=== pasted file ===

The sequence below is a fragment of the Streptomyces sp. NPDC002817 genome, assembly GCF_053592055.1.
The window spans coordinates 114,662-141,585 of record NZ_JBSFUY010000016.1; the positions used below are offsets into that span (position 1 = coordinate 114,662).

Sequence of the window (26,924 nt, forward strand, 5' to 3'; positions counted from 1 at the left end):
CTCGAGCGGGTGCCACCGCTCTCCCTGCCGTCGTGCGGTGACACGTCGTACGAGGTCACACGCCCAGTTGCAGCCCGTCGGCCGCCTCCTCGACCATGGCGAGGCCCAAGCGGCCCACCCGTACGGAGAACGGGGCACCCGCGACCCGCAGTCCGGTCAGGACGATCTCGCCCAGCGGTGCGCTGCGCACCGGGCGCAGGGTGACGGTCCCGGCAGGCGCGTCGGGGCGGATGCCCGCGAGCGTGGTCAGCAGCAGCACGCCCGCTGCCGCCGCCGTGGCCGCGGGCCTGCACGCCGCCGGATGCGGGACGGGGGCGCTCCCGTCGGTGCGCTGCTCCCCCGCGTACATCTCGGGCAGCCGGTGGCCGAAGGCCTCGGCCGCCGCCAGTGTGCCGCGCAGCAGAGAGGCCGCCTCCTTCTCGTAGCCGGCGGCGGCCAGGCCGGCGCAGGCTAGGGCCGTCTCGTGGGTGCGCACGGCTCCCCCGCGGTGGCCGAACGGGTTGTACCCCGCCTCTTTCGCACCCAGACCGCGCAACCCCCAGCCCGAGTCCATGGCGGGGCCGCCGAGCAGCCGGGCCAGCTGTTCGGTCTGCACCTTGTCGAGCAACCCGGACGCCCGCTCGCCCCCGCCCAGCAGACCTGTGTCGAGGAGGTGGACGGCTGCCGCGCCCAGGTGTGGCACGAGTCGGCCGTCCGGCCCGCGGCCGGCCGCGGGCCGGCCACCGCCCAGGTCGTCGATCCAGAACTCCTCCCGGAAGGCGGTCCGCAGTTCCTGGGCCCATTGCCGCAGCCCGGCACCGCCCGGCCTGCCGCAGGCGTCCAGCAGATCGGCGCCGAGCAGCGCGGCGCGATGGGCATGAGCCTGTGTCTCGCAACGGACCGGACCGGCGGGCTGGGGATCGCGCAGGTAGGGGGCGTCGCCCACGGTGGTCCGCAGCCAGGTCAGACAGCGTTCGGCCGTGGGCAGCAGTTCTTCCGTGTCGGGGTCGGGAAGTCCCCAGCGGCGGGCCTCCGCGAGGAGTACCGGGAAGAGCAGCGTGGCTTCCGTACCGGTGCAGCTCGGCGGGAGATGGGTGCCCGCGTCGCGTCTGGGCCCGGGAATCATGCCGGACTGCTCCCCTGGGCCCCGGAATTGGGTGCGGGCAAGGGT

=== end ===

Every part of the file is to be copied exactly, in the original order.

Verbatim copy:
The sequence below is a fragment of the Streptomyces sp. NPDC002817 genome, assembly GCF_053592055.1.
The window spans coordinates 114,662-141,585 of record NZ_JBSFUY010000016.1; the positions used below are offsets into that span (position 1 = coordinate 114,662).

Sequence of the window (26,924 nt, forward strand, 5' to 3'; positions counted from 1 at the left end):
CTCGAGCGGGTGCCACCGCTCTCCCTGCCGTCGTGCGGTGACACGTCGTACGAGGTCACACGCCCAGTTGCAGCCCGTCGGCCGCCTCCTCGACCATGGCGAGGCCCAAGCGGCCCACCCGTACGGAGAACGGGGCACCCGCGACCCGCAGTCCGGTCAGGACGATCTCGCCCAGCGGTGCGCTGCGCACCGGGCGCAGGGTGACGGTCCCGGCAGGCGCGTCGGGGCGGATGCCCGCGAGCGTGGTCAGCAGCAGCACGCCCGCTGCCGCCGCCGTGGCCGCGGGCCTGCACGCCGCCGGATGCGGGACGGGGGCGCTCCCGTCGGTGCGCTGCTCCCCCGCGTACATCTCGGGCAGCCGGTGGCCGAAGGCCTCGGCCGCCGCCAGTGTGCCGCGCAGCAGAGAGGCCGCCTCCTTCTCGTAGCCGGCGGCGGCCAGGCCGGCGCAGGCTAGGGCCGTCTCGTGGGTGCGCACGGCTCCCCCGCGGTGGCCGAACGGGTTGTACCCCGCCTCTTTCGCACCCAGACCGCGCAACCCCCAGCCCGAGTCCATGGCGGGGCCGCCGAGCAGCCGGGCCAGCTGTTCGGTCTGCACCTTGTCGAGCAACCCGGACGCCCGCTCGCCCCCGCCCAGCAGACCTGTGTCGAGGAGGTGGACGGCTGCCGCGCCCAGGTGTGGCACGAGTCGGCCGTCCGGCCCGCGGCCGGCCGCGGGCCGGCCACCGCCCAGGTCGTCGATCCAGAACTCCTCCCGGAAGGCGGTCCGCAGTTCCTGGGCCCATTGCCGCAGCCCGGCACCGCCCGGCCTGCCGCAGGCGTCCAGCAGATCGGCGCCGAGCAGCGCGGCGCGATGGGCATGAGCCTGTGTCTCGCAACGGACCGGACCGGCGGGCTGGGGATCGCGCAGGTAGGGGGCGTCGCCCACGGTGGTCCGCAGCCAGGTCAGACAGCGTTCGGCCGTGGGCAGCAGTTCTTCCGTGTCGGGGTCGGGAAGTCCCCAGCGGCGGGCCTCCGCGAGGAGTACCGGGAAGAGCAGCGTGGCTTCCGTACCGGTGCAGCTCGGCGGGAGATGGGTGCCCGCGTCGCGTCTGGGCCCGGGAATCATGCCGGACTGCTCCCCTGGGCCCCGGAATTGGGTGCGGGCAAGGGT